Dental fluorosis: note the cloudy appearance
10.1.2.2 Posttraumatic Defects
Another quite prevalent class of developmental defects is caused by traumatic injuries of primary incisors that cause a disturbance of enamel formation in the permanent successors (Diab and elBadrawy 2000). These defects can comprise qualitative defects (white or yellow-brown discolorations), quantitative defects (enamel hypoplasia), or combinations of both (Diab and elBadrawy 2000). Posttraumatic defects are mostly unilateral and just affect one or two teeth.
10.1.2.3 Molar Incisor Hypomineralization (MIH)
MIH is a developmental defect that affects the first permanent molars and incisors. In some cases, also second permanent molars and primary teeth show alterations. MIH lesions may appear as distinct and clearly demarcated whitish to yellowish discolorations (Willmott et al. 2008; Takahashi et al. 2009). As in other “white spots,” the whitish opaque discoloration is caused by an increased porosity of the enamel (Fig. 10.4). In contrast to fluorosis, the opacity is always distinct as the porosity affects the complete enamel depth from the surface up the enamel dentin junction. Yellowish, brownish discolorations are caused by organic components, which fill the porosities. In severe forms the increased porosity may also lead to enamel breakdown (Weerheijm 2003).
Molar incisor hypomineralization (MIH). The disease is characterized by whitish opaque to yellowish (cheesy), distinct and clearly demarcated discolorations on incisors and first permanent molars (Image by M. Petrou)
The etiology of MIH is still unclear. It is commonly believed that the disease is multifactorial and that causing factors must be present during mineralization of the first molars and incisors, which means up to the first 4 years of life. As possible etiological factors, problems during pregnancy, infectious diseases, or intoxication with antibiotics or dioxins have been discussed (Takahashi et al. 2009).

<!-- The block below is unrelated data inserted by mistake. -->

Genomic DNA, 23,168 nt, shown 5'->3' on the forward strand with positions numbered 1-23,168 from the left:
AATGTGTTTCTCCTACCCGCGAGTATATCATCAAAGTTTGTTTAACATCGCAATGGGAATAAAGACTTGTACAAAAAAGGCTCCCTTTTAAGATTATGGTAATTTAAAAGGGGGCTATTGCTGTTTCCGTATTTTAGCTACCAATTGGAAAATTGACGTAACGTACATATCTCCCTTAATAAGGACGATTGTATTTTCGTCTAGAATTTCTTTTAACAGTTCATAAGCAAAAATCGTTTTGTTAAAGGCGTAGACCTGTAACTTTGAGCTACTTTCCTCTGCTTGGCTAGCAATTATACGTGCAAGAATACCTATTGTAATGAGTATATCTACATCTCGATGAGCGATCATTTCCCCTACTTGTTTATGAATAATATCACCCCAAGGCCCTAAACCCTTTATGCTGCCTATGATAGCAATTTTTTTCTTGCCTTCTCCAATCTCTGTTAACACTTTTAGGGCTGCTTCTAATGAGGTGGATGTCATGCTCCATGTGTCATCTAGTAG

10.2 Resin Infiltration
The technique of resin infiltration was originally developed to arrest noncavitated caries lesions. The mineral loss of early caries lesions results in the formation and growth of porosities in the enamel matrix. These pores act as diffusion pathways for acids into the enamel and dissolved minerals out of the enamel. Caries infiltration aims to penetrate these pores with low viscosity light curing resins – so called infiltrants – that infiltrate the porous enamel driven by capillary forces (Paris et al. 2010). When the resin is light cured, it blocks the diffusion pathways and protects the remaining apatite crystals (Meyer-Lueckel and Paris 2008).
One positive side effect of resin infiltration is an immediate color change of the whitish lesion once it is infiltrated. The infiltrant resin has a refractive index of 1.52, which is close to that of enamel (1.62). Therefore, light scattering between the enamel pores and the surrounding enamel is significantly reduced when the pores are filled with resin instead of water or air (Fig. 10.5). Under best conditions, the resin-infiltrated lesions are optically masked and “disappear” (Paris and Meyer-Lueckel 2009; Eckstein et al. 2015).